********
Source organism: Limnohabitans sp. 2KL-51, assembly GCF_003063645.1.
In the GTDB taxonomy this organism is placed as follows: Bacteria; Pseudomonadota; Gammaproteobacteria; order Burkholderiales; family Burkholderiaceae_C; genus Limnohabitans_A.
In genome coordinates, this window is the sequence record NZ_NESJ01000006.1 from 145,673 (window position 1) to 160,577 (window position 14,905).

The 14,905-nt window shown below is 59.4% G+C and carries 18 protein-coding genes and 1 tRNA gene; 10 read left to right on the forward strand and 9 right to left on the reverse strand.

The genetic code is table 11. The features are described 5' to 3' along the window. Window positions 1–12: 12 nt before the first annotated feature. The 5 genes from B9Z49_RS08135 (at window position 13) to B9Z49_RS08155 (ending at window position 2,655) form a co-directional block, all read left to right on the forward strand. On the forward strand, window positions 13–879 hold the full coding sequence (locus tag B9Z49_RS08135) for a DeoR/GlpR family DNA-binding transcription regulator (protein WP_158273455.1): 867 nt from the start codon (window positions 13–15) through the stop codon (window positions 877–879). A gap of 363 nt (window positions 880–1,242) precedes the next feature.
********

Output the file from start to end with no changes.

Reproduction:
Source organism: Limnohabitans sp. 2KL-51, assembly GCF_003063645.1.
In the GTDB taxonomy this organism is placed as follows: Bacteria; Pseudomonadota; Gammaproteobacteria; order Burkholderiales; family Burkholderiaceae_C; genus Limnohabitans_A.
In genome coordinates, this window is the sequence record NZ_NESJ01000006.1 from 145,673 (window position 1) to 160,577 (window position 14,905).

The 14,905-nt window shown below is 59.4% G+C and carries 18 protein-coding genes and 1 tRNA gene; 10 read left to right on the forward strand and 9 right to left on the reverse strand.

The genetic code is table 11. The features are described 5' to 3' along the window. Window positions 1–12: 12 nt before the first annotated feature. The 5 genes from B9Z49_RS08135 (at window position 13) to B9Z49_RS08155 (ending at window position 2,655) form a co-directional block, all read left to right on the forward strand. On the forward strand, window positions 13–879 hold the full coding sequence (locus tag B9Z49_RS08135) for a DeoR/GlpR family DNA-binding transcription regulator (protein WP_158273455.1): 867 nt from the start codon (window positions 13–15) through the stop codon (window positions 877–879). A gap of 363 nt (window positions 880–1,242) precedes the next feature.